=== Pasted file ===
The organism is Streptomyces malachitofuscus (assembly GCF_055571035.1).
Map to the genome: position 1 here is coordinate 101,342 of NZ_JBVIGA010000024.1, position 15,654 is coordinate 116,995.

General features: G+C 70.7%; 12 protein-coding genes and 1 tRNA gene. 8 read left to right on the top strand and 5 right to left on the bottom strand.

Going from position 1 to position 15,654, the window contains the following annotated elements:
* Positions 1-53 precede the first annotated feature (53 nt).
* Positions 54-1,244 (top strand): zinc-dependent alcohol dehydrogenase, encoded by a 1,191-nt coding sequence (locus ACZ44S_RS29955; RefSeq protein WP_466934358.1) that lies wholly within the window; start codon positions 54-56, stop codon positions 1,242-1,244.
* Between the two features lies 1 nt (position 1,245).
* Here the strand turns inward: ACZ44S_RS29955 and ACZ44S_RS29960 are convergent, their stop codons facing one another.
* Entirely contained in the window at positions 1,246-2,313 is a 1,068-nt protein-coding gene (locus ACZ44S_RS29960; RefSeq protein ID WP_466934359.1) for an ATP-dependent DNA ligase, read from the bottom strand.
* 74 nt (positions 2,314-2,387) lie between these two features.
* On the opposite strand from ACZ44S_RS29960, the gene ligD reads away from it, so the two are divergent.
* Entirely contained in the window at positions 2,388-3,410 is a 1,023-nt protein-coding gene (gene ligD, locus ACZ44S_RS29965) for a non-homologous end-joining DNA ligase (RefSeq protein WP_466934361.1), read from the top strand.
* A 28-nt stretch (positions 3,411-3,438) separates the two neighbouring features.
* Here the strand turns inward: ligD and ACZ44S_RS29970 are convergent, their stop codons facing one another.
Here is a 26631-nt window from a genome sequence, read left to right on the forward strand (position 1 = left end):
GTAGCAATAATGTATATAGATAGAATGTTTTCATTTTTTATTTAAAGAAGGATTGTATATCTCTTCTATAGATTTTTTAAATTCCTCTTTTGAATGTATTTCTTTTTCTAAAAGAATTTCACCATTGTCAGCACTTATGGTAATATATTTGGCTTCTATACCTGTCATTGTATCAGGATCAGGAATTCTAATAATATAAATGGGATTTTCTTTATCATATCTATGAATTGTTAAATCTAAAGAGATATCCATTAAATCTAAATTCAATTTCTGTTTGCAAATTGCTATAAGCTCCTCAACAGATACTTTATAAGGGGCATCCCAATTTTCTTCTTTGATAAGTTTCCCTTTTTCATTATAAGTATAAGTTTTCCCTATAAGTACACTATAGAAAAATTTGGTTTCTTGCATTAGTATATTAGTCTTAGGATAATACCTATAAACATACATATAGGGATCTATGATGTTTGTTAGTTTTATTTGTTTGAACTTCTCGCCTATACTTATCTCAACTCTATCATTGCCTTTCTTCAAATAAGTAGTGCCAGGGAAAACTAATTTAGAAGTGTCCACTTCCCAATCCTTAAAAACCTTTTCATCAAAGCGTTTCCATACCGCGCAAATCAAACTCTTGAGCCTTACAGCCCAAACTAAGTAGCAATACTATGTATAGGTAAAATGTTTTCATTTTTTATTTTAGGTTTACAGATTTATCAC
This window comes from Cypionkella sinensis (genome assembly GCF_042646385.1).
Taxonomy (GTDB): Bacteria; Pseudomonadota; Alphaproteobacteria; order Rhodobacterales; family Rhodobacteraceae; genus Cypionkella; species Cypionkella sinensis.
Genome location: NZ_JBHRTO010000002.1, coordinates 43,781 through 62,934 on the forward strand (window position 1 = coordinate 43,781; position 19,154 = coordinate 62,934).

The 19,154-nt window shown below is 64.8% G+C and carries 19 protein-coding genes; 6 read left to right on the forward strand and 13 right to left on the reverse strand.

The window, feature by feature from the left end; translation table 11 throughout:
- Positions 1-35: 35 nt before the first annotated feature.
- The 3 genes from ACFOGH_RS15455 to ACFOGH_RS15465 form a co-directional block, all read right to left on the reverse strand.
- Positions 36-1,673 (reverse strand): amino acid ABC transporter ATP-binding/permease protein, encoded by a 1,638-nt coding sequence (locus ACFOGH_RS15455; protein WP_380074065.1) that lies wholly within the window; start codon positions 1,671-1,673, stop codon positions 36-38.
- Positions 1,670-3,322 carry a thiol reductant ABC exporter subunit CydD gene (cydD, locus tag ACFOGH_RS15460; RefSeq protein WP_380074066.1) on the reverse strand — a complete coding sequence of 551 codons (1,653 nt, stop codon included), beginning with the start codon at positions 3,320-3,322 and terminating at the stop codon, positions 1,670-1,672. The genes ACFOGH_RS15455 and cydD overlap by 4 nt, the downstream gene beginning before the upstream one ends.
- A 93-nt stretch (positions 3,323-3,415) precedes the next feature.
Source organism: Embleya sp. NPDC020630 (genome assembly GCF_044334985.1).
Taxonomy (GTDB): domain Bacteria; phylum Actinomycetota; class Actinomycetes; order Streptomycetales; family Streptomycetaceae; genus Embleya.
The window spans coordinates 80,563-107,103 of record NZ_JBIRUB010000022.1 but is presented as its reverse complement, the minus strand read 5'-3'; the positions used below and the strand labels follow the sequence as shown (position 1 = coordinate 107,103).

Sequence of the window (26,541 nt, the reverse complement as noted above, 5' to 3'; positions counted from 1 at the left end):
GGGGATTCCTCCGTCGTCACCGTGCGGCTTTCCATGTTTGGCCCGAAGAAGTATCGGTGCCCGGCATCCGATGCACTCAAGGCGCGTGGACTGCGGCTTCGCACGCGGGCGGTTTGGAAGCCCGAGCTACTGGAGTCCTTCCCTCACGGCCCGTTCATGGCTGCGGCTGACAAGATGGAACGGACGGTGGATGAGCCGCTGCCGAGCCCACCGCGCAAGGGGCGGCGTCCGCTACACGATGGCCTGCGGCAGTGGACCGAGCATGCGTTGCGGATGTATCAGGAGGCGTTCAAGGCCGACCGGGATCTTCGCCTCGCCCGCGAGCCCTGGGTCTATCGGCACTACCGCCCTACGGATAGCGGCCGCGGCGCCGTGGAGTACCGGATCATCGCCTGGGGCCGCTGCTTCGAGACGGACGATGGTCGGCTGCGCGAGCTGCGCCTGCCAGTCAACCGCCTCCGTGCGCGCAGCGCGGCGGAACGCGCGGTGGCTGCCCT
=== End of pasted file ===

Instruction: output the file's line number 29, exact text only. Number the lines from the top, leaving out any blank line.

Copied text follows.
The window spans coordinates 80,563-107,103 of record NZ_JBIRUB010000022.1 but is presented as its reverse complement, the minus strand read 5'-3'; the positions used below and the strand labels follow the sequence as shown (position 1 = coordinate 107,103).